Adobe’s move to the Cloud causes concern at papers

Jun 28, 2013

ARLINGTON, VA—New cost pressure on smaller newspapers showed up from a surprising quarter last month: it came from the software company that has led the industry into the great graphics that are the hallmark of many community newspapers.

Adobe Systems Inc. announced that it is phasing out Creative Suite 6 and pushing its customers into monthly membership fees for Creative Cloud—if they want to continue using Adobe’s key products: InDesign, Illustrator and PhotoShop.

The change is designed to help Adobe solve a historic revenue problem: its income soars just after the release of a new version and then falls rapidly after the early adopters have made their purchases. The long-term, reliable customers who find what they need in older versions of the software present an unpredictable revenue model.

Newspapers currently using CS3 or above would pay $29.95 per month during the first year and teams would pay $39.99 per seat. The pricing is apparently designed to be roughly the equivalent of the single purchase cost for companies accustomed to regular upgrades.

But for smaller newspapers on CS2, 3 or even 5.5 that have not upgraded to CS6, the cost could hit the bottom line hard. Upgrades involve higher software prices and may also mean expensive new computers with faster operating systems. Though the company intends to continue offering CS6 for an undefined period, it will be sold only through online downloads. Public statements indicate it will support CS6 only to correct bugs and maintain compatibility with operating systems.

Nothing stops a newspaper from continuing to use older software until it breaks down. Once the upgrade is required, the Creative Cloud membership will be the next move.

National Newspaper Association President Merle Baranczyk said the news arrived in the industry just in time for NNA’s board of directors meeting in Estes Park, CO.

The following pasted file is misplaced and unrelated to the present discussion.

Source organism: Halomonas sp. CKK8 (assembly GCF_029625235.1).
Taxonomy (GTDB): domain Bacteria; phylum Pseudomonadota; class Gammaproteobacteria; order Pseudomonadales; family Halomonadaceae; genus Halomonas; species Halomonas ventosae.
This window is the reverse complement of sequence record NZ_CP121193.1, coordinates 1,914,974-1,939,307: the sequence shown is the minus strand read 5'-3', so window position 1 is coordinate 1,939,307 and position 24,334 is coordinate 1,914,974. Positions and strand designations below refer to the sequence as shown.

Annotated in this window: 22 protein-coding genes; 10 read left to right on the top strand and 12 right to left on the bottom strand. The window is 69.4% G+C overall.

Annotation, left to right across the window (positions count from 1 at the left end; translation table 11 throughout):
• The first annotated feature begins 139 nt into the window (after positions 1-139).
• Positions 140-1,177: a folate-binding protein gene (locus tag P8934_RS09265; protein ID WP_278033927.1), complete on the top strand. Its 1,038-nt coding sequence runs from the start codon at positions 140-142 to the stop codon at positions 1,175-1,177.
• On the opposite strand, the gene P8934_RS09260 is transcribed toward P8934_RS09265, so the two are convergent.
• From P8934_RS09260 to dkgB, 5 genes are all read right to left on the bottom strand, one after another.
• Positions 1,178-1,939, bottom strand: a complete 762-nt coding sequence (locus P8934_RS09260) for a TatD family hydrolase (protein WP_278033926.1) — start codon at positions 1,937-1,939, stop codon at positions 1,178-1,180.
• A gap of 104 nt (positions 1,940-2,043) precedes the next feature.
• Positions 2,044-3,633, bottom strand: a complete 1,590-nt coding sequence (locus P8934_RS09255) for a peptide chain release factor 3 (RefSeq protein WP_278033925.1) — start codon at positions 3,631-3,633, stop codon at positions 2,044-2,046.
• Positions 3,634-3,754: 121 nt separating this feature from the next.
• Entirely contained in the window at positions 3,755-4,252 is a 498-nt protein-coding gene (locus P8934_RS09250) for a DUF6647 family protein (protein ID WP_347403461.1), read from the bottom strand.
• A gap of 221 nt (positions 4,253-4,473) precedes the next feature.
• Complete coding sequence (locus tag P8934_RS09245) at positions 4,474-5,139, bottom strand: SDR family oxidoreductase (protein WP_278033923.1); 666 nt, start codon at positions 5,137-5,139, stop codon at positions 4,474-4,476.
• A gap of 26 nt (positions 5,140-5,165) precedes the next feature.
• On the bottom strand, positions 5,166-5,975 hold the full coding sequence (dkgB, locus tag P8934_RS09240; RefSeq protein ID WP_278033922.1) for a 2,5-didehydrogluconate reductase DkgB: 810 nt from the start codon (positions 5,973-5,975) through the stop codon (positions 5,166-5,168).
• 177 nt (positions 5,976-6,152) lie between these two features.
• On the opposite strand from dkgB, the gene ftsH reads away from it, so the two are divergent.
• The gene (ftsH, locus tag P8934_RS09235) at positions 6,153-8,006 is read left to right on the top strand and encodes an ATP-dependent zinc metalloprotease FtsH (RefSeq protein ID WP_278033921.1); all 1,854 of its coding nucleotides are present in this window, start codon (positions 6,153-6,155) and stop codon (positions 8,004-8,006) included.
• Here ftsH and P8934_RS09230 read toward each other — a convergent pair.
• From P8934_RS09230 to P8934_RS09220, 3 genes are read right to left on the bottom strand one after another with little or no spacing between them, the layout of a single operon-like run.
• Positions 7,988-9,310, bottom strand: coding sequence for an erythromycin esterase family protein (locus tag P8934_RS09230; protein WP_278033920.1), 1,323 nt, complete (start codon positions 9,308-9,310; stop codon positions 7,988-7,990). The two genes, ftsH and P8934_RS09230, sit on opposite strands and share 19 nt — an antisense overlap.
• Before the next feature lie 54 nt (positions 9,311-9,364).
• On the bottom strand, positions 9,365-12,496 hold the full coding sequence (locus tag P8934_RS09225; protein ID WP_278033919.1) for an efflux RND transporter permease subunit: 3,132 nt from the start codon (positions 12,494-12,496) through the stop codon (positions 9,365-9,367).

“We were grappling with likely postal rate increases, public notice challenges and the usual fare. Then Andrew Johnson, one of our newest directors from Mayville, WI, laid the Adobe requirements on the table. It was like unleashing a new wildfire on our board table,” said Baranczyk, who has been covering Colorado’s recent fires from his home in Salida, CO. “We realized NNA needed to educate itself quickly on this change and what it meant.”

NNA also has written to Shantanu Narayen, Adobe chief executive officer, to express NNA’s dismay at the new pricing policy.

“The disruption to community newspapers and the towns they serve from the new Creative Cloud plans will be substantial if Adobe does not provide alternatives that help smaller customers survive,” NNA said in its letter. Narayen was asked to extend the start-up period for Creative Cloud initiation and to consider a more favorable price for newspaper customers using older versions of the Creative Suite software.

“There is a lesson within our industry that has long guided our own sustainability. The newspaper that depends upon its large advertisers and neglects the small ones, and the town that depends on its large industries and abandons the small ones are enterprises designing their own demise. We want Adobe to take this lesson to heart as well,” NNA told Narayen.

Baranczyk said NNA would explore the options for community newspapers.

NNA members are invited to post their comments and experiences for others in the industry.